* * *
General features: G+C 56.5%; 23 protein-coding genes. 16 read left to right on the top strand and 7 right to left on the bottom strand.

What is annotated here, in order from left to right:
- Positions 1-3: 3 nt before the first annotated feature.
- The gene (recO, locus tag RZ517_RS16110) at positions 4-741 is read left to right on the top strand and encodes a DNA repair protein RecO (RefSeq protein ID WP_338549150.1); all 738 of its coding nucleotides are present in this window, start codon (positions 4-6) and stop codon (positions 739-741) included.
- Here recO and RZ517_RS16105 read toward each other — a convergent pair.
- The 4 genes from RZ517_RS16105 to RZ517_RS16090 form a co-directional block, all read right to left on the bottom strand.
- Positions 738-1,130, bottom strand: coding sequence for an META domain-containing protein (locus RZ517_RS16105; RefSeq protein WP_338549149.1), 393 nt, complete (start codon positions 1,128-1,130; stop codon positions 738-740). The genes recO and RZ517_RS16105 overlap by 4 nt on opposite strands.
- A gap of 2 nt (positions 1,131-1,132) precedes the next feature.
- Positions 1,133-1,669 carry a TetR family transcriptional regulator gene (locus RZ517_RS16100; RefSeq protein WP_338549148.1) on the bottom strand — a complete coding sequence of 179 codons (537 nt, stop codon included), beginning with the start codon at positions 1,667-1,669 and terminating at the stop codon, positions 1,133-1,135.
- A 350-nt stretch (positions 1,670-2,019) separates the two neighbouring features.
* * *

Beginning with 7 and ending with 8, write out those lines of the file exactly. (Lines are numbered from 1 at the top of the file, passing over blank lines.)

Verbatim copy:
- Positions 738-1,130, bottom strand: coding sequence for an META domain-containing protein (locus RZ517_RS16105; RefSeq protein WP_338549149.1), 393 nt, complete (start codon positions 1,128-1,130; stop codon positions 738-740). The genes recO and RZ517_RS16105 overlap by 4 nt on opposite strands.
- A gap of 2 nt (positions 1,131-1,132) precedes the next feature.